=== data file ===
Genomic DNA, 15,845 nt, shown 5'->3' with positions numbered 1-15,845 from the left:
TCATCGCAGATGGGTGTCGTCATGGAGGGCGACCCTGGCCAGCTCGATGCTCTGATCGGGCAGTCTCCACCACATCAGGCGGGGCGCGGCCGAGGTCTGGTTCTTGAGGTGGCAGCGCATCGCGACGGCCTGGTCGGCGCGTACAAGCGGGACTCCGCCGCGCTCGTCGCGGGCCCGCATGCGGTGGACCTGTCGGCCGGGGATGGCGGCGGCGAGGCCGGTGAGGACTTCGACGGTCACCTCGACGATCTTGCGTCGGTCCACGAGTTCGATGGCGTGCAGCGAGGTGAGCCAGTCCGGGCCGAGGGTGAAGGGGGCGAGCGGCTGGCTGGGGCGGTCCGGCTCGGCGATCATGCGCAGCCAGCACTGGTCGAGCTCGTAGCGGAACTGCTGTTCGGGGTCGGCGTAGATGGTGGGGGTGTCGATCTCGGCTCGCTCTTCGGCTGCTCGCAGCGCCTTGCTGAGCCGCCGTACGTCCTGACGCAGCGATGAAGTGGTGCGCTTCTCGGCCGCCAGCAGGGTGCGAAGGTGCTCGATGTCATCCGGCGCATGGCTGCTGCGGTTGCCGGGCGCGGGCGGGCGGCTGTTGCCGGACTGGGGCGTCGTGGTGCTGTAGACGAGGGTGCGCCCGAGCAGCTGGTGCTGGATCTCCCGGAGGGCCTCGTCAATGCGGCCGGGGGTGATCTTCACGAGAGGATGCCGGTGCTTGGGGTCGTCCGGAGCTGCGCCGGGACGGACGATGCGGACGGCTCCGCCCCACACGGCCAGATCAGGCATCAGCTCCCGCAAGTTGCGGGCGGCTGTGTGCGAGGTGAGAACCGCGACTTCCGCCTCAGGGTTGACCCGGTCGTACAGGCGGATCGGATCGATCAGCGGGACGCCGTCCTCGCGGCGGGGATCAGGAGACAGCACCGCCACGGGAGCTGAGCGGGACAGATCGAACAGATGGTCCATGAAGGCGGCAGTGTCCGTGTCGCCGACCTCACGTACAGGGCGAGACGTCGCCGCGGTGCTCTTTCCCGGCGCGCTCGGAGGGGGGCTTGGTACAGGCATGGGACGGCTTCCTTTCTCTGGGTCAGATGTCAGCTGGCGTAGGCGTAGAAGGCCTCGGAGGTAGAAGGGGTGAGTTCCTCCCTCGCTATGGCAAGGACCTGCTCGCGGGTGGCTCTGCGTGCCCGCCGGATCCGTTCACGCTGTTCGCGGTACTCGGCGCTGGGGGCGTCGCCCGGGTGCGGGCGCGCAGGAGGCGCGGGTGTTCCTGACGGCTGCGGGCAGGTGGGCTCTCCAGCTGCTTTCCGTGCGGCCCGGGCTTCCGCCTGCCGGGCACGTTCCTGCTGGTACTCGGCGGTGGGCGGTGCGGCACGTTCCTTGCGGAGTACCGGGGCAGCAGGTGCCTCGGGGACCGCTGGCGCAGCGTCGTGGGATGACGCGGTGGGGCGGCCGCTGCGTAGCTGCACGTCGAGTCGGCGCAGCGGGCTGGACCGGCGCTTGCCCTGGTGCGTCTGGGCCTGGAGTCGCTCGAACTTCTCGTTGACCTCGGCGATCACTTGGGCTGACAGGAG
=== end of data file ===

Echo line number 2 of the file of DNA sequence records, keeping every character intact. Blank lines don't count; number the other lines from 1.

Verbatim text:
TCATCGCAGATGGGTGTCGTCATGGAGGGCGACCCTGGCCAGCTCGATGCTCTGATCGGGCAGTCTCCACCACATCAGGCGGGGCGCGGCCGAGGTCTGGTTCTTGAGGTGGCAGCGCATCGCGACGGCCTGGTCGGCGCGTACAAGCGGGACTCCGCCGCGCTCGTCGCGGGCCCGCATGCGGTGGACCTGTCGGCCGGGGATGGCGGCGGCGAGGCCGGTGAGGACTTCGACGGTCACCTCGACGATCTTGCGTCGGTCCACGAGTTCGATGGCGTGCAGCGAGGTGAGCCAGTCCGGGCCGAGGGTGAAGGGGGCGAGCGGCTGGCTGGGGCGGTCCGGCTCGGCGATCATGCGCAGCCAGCACTGGTCGAGCTCGTAGCGGAACTGCTGTTCGGGGTCGGCGTAGATGGTGGGGGTGTCGATCTCGGCTCGCTCTTCGGCTGCTCGCAGCGCCTTGCTGAGCCGCCGTACGTCCTGACGCAGCGATGAAGTGGTGCGCTTCTCGGCCGCCAGCAGGGTGCGAAGGTGCTCGATGTCATCCGGCGCATGGCTGCTGCGGTTGCCGGGCGCGGGCGGGCGGCTGTTGCCGGACTGGGGCGTCGTGGTGCTGTAGACGAGGGTGCGCCCGAGCAGCTGGTGCTGGATCTCCCGGAGGGCCTCGTCAATGCGGCCGGGGGTGATCTTCACGAGAGGATGCCGGTGCTTGGGGTCGTCCGGAGCTGCGCCGGGACGGACGATGCGGACGGCTCCGCCCCACACGGCCAGATCAGGCATCAGCTCCCGCAAGTTGCGGGCGGCTGTGTGCGAGGTGAGAACCGCGACTTCCGCCTCAGGGTTGACCCGGTCGTACAGGCGGATCGGATCGATCAGCGGGACGCCGTCCTCGCGGCGGGGATCAGGAGACAGCACCGCCACGGGAGCTGAGCGGGACAGATCGAACAGATGGTCCATGAAGGCGGCAGTGTCCGTGTCGCCGACCTCACGTACAGGGCGAGACGTCGCCGCGGTGCTCTTTCCCGGCGCGCTCGGAGGGGGGCTTGGTACAGGCATGGGACGGCTTCCTTTCTCTGGGTCAGATGTCAGCTGGCGTAGGCGTAGAAGGCCTCGGAGGTAGAAGGGGTGAGTTCCTCCCTCGCTATGGCAAGGACCTGCTCGCGGGTGGCTCTGCGTGCCCGCCGGATCCGTTCACGCTGTTCGCGGTACTCGGCGCTGGGGGCGTCGCCCGGGTGCGGGCGCGCAGGAGGCGCGGGTGTTCCTGACGGCTGCGGGCAGGTGGGCTCTCCAGCTGCTTTCCGTGCGGCCCGGGCTTCCGCCTGCCGGGCACGTTCCTGCTGGTACTCGGCGGTGGGCGGTGCGGCACGTTCCTTGCGGAGTACCGGGGCAGCAGGTGCCTCGGGGACCGCTGGCGCAGCGTCGTGGGATGACGCGGTGGGGCGGCCGCTGCGTAGCTGCACGTCGAGTCGGCGCAGCGGGCTGGACCGGCGCTTGCCCTGGTGCGTCTGGGCCTGGAGTCGCTCGAACTTCTCGTTGACCTCGGCGATCACTTGGGCTGACAGGAG